Coming from a multicultural city like Vancouver, I thought I had been exposed to cultures of all kinds. I had, but not to the extent I thought. It was amazing being able to experience so many new dishes (both Korean and non-Korean) in my time Seoul.
돈 day is a BBQ restaurant. “Don” (pronounced with an “oh” sound) is the Romanized form for “돈” which translates to “money.” They use a pig in their logo which refers to good luck and how if you see a pig in your dream, it’s especially positive as it signifies wealth. What does this mean for a hungry pedestrian? Feel like you came into a bunch of money. Come sit down. And stuff your face with meat as any rich person would do!
One thing to note is that in Korea, going to a BBQ restaurant (고기집) is an outing for two people. Going in alone and expecting service will (a) get you a weird look and (b) a recommendation that you go elsewhere unless you want to pay for two, maybe eat for two, and do so looking like a loser.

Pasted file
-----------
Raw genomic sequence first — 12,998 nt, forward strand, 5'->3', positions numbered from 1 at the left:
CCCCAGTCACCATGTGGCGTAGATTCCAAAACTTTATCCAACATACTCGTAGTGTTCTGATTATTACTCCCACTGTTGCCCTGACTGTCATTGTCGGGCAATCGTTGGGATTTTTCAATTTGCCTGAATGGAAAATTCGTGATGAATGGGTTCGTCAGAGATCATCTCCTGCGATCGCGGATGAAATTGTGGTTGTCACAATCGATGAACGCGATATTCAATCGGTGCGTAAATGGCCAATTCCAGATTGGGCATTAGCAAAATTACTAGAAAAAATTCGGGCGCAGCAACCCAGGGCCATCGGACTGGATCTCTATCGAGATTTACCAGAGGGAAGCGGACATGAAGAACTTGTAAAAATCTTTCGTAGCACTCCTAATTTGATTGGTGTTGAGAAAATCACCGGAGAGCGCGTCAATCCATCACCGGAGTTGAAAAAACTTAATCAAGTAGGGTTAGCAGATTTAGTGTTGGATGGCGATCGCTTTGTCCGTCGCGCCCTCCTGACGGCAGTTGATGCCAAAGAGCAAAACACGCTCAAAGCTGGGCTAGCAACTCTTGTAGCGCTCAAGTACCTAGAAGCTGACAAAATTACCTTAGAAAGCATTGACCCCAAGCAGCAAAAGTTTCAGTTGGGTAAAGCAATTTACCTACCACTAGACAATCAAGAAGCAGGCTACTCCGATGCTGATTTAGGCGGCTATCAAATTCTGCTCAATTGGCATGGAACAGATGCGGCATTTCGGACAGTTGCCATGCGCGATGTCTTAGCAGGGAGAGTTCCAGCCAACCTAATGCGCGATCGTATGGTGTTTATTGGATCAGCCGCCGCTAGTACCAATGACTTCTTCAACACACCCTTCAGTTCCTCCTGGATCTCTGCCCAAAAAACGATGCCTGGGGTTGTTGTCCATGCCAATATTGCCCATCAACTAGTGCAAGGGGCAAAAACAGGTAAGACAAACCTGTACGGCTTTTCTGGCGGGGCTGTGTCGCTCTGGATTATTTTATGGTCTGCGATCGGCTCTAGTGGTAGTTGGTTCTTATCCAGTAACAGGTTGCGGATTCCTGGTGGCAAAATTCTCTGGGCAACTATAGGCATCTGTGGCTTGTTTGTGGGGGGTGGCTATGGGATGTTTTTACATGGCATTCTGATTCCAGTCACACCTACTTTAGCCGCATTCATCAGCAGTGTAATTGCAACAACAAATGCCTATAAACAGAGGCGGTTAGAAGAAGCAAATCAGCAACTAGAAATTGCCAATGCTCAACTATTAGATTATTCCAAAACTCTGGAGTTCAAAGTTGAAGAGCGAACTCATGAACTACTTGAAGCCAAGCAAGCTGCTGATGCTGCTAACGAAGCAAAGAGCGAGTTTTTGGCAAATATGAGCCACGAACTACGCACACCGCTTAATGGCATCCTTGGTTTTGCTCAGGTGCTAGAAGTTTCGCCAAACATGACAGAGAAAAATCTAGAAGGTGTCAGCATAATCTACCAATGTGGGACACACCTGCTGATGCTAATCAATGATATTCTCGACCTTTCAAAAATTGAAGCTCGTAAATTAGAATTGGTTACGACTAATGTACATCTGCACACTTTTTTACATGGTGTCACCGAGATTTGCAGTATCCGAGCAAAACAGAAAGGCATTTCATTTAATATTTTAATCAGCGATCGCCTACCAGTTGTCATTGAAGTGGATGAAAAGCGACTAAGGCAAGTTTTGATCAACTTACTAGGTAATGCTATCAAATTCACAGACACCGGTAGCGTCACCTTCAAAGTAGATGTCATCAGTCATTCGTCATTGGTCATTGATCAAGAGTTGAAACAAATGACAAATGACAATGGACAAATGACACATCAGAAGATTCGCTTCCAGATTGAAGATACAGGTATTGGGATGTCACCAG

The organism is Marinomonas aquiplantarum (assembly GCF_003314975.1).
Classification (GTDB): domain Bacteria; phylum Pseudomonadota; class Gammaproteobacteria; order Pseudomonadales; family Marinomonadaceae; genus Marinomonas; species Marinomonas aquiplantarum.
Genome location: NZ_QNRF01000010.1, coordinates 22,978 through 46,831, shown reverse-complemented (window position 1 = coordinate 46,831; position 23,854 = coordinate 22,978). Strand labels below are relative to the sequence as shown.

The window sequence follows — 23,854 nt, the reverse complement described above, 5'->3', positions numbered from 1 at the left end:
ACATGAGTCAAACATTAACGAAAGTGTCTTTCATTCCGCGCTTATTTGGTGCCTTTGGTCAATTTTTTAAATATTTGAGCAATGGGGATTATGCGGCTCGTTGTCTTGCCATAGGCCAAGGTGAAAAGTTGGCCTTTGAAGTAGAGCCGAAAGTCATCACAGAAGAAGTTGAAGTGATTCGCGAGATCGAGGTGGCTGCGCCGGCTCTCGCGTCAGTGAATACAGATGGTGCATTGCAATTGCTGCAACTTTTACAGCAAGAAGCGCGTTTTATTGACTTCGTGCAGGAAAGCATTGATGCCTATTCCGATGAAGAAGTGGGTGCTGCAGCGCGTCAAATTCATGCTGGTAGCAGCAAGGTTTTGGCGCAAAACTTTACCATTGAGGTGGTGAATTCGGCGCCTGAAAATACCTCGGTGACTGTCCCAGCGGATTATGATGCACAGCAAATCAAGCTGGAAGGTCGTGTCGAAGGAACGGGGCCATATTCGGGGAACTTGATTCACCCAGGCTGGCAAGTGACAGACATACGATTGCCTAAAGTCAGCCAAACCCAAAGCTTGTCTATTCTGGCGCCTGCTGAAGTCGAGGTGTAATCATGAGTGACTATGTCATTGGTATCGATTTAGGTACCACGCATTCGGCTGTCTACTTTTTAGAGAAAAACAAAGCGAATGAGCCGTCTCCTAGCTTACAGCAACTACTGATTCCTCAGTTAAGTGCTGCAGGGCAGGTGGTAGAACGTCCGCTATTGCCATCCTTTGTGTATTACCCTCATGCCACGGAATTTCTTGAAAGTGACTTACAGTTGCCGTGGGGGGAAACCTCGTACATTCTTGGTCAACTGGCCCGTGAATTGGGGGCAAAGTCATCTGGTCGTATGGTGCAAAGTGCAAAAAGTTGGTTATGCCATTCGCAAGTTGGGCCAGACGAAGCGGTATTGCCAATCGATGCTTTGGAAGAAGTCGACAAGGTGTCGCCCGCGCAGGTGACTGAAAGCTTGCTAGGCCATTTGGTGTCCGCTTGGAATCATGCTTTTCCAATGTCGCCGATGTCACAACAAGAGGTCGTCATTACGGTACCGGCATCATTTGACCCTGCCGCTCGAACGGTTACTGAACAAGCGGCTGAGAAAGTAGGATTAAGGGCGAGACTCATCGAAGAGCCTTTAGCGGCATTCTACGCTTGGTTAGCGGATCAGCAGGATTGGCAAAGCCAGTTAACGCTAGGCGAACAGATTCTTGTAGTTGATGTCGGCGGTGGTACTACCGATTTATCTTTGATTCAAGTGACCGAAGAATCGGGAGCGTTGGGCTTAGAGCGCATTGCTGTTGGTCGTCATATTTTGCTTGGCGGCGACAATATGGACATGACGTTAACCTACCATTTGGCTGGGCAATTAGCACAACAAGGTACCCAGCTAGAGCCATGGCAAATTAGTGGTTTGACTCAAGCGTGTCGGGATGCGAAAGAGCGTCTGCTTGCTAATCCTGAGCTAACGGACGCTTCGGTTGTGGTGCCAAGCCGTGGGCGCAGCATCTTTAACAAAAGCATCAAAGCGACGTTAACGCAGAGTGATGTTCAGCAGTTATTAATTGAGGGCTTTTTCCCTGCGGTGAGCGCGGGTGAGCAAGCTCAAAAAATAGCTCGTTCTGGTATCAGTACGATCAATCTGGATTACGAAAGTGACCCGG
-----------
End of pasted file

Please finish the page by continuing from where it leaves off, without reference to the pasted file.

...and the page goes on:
Not caring about public perception, I used to be this loser a lot. And I could do it at 돈 day a lot because it was 3500 KRW for one person. So 7000 for two people, plus 1000 for rice, and maybe another 1500 for a soup. That was a feast for 9500 KRW! Not sure why 돈 day was so cheap. If you did this at a non-discount BBQ place, this would probably run you double. I never thought about it. I’m still alive. I think it’s fine. I hope it’s fine.inter-asian relations, korea, korean food, seoul